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Apart from the artisans' stalls inside the Petra site, there are many shops in Wadi Musa that sell local products, such as Nabataean-style pottery, silverware and bead work jewellery. These are mainly produced locally by the Bedouin people.


Traditional Bedouin necklace.

Just outside the centre of Wadi Musa there is a silver workshop, which is sponsored by the Queen Noor Foundation. Here, the local women make a delightful array of silver jewellery pieces that are sold in several local shops. It is possible to visit the workshop but it is always best to go there with an Arabic speaker as the ladies who work there don’t speak English well, if at all. It is also possible to have a piece of jewellery custom-made there but you will need to allow a few days for this. Prices are a little less at the workshop than those in the town.

Most large souvenir shops in Jordan accept credit cards but the small market shops don’t. So do remember to take cash with you if you plan to go shopping.

Also available in a few shops in Wadi Musa are the very heavy antique necklaces. These are not generally on display and are expensive. If you are interested, visit the Sandcastle shop in Petra.

There are two craft shops at the Visitors’ Centre: one is run for the benefit of the Rural Women of Jordan and the other for the Ladies’ Working Circle of Wadi Musa. Here you will find a good selection of items, particularly jewellery or boxes done in mother-of-pearl marquetry, brightly-coloured hand-filled img_box.jpgbottles of sand, woollen rugs, embroidered and woven pillows, fashion items, furniture, pottery, glass, wall hangings and metal work, as well as some of the famous embroidered articles. All of which make great gifts to take home as a memento of your stay in Jordan.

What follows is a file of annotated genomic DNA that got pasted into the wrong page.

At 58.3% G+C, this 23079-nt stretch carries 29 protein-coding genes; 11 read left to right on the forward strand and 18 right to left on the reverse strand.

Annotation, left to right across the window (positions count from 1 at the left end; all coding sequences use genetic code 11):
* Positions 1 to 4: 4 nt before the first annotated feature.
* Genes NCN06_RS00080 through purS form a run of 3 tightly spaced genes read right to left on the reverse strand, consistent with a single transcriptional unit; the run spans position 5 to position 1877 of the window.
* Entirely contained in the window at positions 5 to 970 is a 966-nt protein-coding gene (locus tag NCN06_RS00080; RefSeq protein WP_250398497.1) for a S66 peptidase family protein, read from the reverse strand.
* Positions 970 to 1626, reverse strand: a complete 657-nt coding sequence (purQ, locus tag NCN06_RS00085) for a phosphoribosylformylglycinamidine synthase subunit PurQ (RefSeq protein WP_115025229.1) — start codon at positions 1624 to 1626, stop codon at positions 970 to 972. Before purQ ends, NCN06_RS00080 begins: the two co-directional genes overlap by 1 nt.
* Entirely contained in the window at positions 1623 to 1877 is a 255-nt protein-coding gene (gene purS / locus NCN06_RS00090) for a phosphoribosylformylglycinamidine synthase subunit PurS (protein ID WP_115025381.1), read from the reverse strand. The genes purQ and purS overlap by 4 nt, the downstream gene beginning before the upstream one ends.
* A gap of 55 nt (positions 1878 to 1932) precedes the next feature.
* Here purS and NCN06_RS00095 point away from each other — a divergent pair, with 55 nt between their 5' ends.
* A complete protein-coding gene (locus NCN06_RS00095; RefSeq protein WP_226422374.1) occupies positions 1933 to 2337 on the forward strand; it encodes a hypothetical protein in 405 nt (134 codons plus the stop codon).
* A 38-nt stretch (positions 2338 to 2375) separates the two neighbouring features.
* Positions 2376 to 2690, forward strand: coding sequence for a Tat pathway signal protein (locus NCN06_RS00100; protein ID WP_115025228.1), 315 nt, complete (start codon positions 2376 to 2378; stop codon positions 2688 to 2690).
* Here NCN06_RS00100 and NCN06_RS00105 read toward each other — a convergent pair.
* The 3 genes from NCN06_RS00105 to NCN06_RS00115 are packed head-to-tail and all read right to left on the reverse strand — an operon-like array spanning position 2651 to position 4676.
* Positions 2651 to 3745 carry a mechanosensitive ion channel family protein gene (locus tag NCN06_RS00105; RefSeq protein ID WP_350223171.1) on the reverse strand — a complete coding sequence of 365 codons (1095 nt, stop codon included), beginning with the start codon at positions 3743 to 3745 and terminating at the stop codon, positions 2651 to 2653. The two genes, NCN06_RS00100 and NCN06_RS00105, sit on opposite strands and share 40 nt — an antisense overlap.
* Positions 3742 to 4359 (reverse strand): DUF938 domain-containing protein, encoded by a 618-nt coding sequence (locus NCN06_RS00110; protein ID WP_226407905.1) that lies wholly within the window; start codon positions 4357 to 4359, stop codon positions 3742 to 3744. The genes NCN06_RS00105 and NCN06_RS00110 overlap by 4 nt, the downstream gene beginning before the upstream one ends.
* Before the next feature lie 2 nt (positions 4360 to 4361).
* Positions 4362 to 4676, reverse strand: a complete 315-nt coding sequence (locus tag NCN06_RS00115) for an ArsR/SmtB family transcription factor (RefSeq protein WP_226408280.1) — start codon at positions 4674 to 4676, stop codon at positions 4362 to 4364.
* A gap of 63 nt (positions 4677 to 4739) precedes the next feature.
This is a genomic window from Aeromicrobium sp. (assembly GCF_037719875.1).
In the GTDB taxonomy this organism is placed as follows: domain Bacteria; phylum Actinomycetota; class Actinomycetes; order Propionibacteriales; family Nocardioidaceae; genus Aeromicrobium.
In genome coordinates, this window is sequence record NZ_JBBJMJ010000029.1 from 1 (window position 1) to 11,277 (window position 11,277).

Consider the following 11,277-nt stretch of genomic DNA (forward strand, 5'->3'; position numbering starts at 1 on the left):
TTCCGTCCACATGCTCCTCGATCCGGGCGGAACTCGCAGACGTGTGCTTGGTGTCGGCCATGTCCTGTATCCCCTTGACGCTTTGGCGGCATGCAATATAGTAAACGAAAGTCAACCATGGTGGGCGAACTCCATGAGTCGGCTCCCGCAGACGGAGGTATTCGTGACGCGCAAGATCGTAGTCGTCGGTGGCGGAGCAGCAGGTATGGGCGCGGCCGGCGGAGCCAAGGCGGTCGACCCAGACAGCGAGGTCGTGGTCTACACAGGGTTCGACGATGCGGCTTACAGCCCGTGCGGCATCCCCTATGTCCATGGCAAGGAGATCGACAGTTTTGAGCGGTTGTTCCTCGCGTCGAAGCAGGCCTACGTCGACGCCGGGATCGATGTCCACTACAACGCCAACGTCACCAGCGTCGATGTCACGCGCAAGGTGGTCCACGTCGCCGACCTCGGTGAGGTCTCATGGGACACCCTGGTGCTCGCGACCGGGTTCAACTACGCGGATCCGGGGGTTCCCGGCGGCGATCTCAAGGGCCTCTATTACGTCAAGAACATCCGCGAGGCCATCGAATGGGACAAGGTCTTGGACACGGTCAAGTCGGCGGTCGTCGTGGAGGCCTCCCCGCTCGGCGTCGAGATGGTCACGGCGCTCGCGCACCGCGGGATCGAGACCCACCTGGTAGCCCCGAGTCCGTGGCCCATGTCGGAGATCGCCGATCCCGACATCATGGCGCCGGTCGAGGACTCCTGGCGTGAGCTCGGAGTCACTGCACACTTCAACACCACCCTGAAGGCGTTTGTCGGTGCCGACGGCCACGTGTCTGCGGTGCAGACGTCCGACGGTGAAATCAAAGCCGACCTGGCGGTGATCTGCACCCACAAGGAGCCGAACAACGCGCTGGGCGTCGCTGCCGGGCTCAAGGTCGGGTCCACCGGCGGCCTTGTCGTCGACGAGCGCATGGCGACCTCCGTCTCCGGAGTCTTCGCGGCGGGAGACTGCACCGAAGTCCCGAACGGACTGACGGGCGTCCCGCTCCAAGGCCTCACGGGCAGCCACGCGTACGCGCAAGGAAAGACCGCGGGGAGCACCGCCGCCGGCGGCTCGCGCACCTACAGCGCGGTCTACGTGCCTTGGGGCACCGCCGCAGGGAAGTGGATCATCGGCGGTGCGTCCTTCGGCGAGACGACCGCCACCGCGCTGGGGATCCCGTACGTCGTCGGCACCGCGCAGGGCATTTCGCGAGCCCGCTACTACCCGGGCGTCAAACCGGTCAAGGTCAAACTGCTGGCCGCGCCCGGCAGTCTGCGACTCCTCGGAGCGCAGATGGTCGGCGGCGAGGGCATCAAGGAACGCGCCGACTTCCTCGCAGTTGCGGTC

Bargaining is acceptable but not always necessary, especially on low price items. Do not expect to knock off more than one third of the original asking price.

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Amongst the most popular souvenirs from Jordan are the famous Jordanian decorative knives. Years ago, a much more lethal version of those sold today were carried by almost all men in Arabia and were used for everything from cutting bread and food, to slaughtering the animals.

Bottles filled with brightly coloured sands have been made by artisans in Petra and Aqaba for decades. It is believed that the first person to do this was a native of Petra, Mohammed Abdullah Othman, who taught himself the craft as a child, collecting his material from nearby mountains and caves. Othman and his fellow artisans have no need to use dyes for their art as there are more than 20 different natural colours occurring in the local sandstone.

Silver jewellery pieces are always weighed before you are given the price – this is because silver is generally sold by weight and not by design.